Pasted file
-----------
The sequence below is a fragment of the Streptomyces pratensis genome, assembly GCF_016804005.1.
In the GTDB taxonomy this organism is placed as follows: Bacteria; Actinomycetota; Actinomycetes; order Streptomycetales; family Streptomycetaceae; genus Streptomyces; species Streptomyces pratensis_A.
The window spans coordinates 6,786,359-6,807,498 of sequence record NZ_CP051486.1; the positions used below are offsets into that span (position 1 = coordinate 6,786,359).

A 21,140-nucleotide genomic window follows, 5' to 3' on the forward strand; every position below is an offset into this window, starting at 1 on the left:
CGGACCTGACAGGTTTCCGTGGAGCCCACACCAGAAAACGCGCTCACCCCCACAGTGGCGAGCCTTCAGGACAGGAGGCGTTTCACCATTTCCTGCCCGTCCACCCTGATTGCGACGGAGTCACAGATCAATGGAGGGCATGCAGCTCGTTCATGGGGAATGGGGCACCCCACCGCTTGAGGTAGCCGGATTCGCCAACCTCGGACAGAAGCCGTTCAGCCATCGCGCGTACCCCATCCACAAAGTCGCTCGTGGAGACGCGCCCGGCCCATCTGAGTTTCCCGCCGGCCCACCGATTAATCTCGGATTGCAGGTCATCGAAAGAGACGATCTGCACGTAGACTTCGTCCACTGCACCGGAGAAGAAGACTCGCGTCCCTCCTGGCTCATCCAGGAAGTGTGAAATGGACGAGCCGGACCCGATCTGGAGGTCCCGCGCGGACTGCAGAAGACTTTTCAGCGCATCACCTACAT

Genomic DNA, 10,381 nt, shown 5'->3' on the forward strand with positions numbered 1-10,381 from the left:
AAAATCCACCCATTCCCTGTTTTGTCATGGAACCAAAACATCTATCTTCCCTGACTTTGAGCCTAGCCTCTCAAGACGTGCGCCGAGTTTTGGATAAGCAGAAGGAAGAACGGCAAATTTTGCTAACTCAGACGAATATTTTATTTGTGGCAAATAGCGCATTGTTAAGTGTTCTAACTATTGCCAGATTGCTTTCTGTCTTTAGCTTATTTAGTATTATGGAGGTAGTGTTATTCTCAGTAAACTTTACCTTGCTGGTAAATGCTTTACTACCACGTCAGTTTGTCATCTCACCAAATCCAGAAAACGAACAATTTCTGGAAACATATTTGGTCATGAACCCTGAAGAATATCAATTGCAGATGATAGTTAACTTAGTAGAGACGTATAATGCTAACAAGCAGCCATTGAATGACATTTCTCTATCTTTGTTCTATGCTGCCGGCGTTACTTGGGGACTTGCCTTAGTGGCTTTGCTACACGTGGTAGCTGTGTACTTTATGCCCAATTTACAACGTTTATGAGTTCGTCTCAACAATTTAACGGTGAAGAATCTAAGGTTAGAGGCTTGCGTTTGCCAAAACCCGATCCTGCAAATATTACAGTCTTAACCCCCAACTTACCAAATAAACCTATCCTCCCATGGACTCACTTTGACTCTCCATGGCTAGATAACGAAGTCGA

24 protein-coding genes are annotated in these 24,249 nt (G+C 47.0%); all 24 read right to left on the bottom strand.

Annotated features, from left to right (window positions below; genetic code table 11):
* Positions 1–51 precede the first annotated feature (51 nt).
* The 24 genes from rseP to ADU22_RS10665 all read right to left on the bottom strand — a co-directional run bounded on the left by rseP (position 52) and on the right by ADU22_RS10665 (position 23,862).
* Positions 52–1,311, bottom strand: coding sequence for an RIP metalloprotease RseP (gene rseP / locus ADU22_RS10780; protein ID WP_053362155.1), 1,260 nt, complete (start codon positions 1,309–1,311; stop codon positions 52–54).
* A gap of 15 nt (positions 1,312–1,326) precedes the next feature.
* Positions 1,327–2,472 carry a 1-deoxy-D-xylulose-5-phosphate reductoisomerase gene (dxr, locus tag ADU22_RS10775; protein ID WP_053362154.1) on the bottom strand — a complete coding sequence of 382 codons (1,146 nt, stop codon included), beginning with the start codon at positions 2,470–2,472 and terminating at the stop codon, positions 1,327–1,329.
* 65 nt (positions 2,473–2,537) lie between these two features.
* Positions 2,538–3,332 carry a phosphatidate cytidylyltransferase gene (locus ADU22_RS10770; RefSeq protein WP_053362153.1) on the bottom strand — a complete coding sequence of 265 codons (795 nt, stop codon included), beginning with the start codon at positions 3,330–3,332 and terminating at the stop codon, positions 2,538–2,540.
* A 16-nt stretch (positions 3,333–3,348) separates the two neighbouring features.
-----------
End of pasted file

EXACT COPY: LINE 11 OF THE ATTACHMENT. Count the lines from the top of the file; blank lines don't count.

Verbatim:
* The 24 genes from rseP to ADU22_RS10665 all read right to left on the bottom strand — a co-directional run bounded on the left by rseP (position 52) and on the right by ADU22_RS10665 (position 23,862).